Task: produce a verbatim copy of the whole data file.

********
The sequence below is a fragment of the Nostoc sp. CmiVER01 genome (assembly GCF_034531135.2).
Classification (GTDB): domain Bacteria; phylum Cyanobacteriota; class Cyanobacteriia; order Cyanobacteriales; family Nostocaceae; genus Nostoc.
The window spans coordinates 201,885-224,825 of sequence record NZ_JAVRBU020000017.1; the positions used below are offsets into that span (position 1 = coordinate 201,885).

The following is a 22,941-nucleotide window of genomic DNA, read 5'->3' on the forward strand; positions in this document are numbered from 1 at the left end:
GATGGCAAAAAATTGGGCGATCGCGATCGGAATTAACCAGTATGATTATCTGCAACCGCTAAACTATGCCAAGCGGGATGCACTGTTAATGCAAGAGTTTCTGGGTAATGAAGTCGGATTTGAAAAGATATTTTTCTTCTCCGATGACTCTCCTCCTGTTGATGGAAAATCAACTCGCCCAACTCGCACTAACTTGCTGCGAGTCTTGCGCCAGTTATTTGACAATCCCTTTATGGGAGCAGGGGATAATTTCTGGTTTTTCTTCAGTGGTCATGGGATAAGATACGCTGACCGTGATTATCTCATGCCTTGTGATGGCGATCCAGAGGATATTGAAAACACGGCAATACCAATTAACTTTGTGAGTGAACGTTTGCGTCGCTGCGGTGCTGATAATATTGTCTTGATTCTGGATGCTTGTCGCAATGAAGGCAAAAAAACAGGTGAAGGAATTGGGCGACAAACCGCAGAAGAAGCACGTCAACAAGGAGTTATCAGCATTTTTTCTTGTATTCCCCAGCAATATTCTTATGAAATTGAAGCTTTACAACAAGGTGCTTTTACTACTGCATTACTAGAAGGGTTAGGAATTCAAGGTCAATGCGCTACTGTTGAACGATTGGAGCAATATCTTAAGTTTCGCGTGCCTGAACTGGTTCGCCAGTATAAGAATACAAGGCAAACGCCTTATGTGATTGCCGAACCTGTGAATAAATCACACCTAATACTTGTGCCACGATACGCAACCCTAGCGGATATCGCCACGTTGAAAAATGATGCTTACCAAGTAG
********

The sequence below is a fragment of the Nostoc sp. CmiVER01 genome (assembly GCF_034531135.2).
Classification (GTDB): domain Bacteria; phylum Cyanobacteriota; class Cyanobacteriia; order Cyanobacteriales; family Nostocaceae; genus Nostoc.
The window spans coordinates 201,885-224,825 of sequence record NZ_JAVRBU020000017.1; the positions used below are offsets into that span (position 1 = coordinate 201,885).

The following is a 22,941-nucleotide window of genomic DNA, read 5'->3' on the forward strand; positions in this document are numbered from 1 at the left end:
GATGGCAAAAAATTGGGCGATCGCGATCGGAATTAACCAGTATGATTATCTGCAACCGCTAAACTATGCCAAGCGGGATGCACTGTTAATGCAAGAGTTTCTGGGTAATGAAGTCGGATTTGAAAAGATATTTTTCTTCTCCGATGACTCTCCTCCTGTTGATGGAAAATCAACTCGCCCAACTCGCACTAACTTGCTGCGAGTCTTGCGCCAGTTATTTGACAATCCCTTTATGGGAGCAGGGGATAATTTCTGGTTTTTCTTCAGTGGTCATGGGATAAGATACGCTGACCGTGATTATCTCATGCCTTGTGATGGCGATCCAGAGGATATTGAAAACACGGCAATACCAATTAACTTTGTGAGTGAACGTTTGCGTCGCTGCGGTGCTGATAATATTGTCTTGATTCTGGATGCTTGTCGCAATGAAGGCAAAAAAACAGGTGAAGGAATTGGGCGACAAACCGCAGAAGAAGCACGTCAACAAGGAGTTATCAGCATTTTTTCTTGTATTCCCCAGCAATATTCTTATGAAATTGAAGCTTTACAACAAGGTGCTTTTACTACTGCATTACTAGAAGGGTTAGGAATTCAAGGTCAATGCGCTACTGTTGAACGATTGGAGCAATATCTTAAGTTTCGCGTGCCTGAACTGGTTCGCCAGTATAAGAATACAAGGCAAACGCCTTATGTGATTGCCGAACCTGTGAATAAATCACACCTAATACTTGTGCCACGATACGCAACCCTAGCGGATATCGCCACGTTGAAAAATGATGCTTACCAAGTAG